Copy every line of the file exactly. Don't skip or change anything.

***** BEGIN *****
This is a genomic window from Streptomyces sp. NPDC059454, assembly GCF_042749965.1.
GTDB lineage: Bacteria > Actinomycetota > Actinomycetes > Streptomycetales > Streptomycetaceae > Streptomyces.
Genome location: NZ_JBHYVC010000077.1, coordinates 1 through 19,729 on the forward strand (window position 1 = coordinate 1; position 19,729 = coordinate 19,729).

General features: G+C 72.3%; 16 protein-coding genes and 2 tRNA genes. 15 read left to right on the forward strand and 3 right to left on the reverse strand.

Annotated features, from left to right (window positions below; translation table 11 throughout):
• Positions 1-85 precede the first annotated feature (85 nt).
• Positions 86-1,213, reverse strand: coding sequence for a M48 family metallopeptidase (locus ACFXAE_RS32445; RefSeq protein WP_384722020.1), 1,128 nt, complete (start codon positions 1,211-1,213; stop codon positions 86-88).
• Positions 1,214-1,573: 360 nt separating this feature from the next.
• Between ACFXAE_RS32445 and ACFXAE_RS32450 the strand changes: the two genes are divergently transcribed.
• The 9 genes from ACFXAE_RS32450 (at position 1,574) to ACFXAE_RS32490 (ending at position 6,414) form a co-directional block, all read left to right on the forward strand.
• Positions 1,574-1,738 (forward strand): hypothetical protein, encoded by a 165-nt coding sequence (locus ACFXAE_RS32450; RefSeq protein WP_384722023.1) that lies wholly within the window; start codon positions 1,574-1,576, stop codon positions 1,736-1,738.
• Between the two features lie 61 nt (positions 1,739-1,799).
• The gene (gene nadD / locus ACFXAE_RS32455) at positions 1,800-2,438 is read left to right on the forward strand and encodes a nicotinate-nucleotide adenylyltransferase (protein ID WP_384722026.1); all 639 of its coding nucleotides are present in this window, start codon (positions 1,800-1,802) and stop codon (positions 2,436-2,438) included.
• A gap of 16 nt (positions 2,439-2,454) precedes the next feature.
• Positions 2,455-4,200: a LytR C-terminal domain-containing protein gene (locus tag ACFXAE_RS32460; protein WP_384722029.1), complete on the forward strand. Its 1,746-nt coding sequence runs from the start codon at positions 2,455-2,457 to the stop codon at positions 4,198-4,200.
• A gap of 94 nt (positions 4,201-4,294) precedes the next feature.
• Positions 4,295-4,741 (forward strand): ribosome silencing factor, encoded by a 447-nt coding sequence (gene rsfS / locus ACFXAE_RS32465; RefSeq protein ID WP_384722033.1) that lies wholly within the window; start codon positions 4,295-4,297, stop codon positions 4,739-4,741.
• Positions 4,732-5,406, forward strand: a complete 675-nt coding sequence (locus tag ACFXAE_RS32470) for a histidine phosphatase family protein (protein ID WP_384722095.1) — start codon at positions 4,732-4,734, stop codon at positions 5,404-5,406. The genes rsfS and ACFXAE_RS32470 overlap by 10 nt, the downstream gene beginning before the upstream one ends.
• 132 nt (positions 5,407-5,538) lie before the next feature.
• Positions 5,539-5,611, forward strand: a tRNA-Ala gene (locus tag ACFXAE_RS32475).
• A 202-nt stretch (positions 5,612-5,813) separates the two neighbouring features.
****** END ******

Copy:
This is a genomic window from Streptomyces sp. NPDC059454, assembly GCF_042749965.1.
GTDB lineage: Bacteria > Actinomycetota > Actinomycetes > Streptomycetales > Streptomycetaceae > Streptomyces.
Genome location: NZ_JBHYVC010000077.1, coordinates 1 through 19,729 on the forward strand (window position 1 = coordinate 1; position 19,729 = coordinate 19,729).

General features: G+C 72.3%; 16 protein-coding genes and 2 tRNA genes. 15 read left to right on the forward strand and 3 right to left on the reverse strand.

Annotated features, from left to right (window positions below; translation table 11 throughout):
• Positions 1-85 precede the first annotated feature (85 nt).
• Positions 86-1,213, reverse strand: coding sequence for a M48 family metallopeptidase (locus ACFXAE_RS32445; RefSeq protein WP_384722020.1), 1,128 nt, complete (start codon positions 1,211-1,213; stop codon positions 86-88).
• Positions 1,214-1,573: 360 nt separating this feature from the next.
• Between ACFXAE_RS32445 and ACFXAE_RS32450 the strand changes: the two genes are divergently transcribed.
• The 9 genes from ACFXAE_RS32450 (at position 1,574) to ACFXAE_RS32490 (ending at position 6,414) form a co-directional block, all read left to right on the forward strand.
• Positions 1,574-1,738 (forward strand): hypothetical protein, encoded by a 165-nt coding sequence (locus ACFXAE_RS32450; RefSeq protein WP_384722023.1) that lies wholly within the window; start codon positions 1,574-1,576, stop codon positions 1,736-1,738.
• Between the two features lie 61 nt (positions 1,739-1,799).
• The gene (gene nadD / locus ACFXAE_RS32455) at positions 1,800-2,438 is read left to right on the forward strand and encodes a nicotinate-nucleotide adenylyltransferase (protein ID WP_384722026.1); all 639 of its coding nucleotides are present in this window, start codon (positions 1,800-1,802) and stop codon (positions 2,436-2,438) included.
• A gap of 16 nt (positions 2,439-2,454) precedes the next feature.
• Positions 2,455-4,200: a LytR C-terminal domain-containing protein gene (locus tag ACFXAE_RS32460; protein WP_384722029.1), complete on the forward strand. Its 1,746-nt coding sequence runs from the start codon at positions 2,455-2,457 to the stop codon at positions 4,198-4,200.
• A gap of 94 nt (positions 4,201-4,294) precedes the next feature.
• Positions 4,295-4,741 (forward strand): ribosome silencing factor, encoded by a 447-nt coding sequence (gene rsfS / locus ACFXAE_RS32465; RefSeq protein ID WP_384722033.1) that lies wholly within the window; start codon positions 4,295-4,297, stop codon positions 4,739-4,741.
• Positions 4,732-5,406, forward strand: a complete 675-nt coding sequence (locus tag ACFXAE_RS32470) for a histidine phosphatase family protein (protein ID WP_384722095.1) — start codon at positions 4,732-4,734, stop codon at positions 5,404-5,406. The genes rsfS and ACFXAE_RS32470 overlap by 10 nt, the downstream gene beginning before the upstream one ends.
• 132 nt (positions 5,407-5,538) lie before the next feature.
• Positions 5,539-5,611, forward strand: a tRNA-Ala gene (locus tag ACFXAE_RS32475).
• A 202-nt stretch (positions 5,612-5,813) separates the two neighbouring features.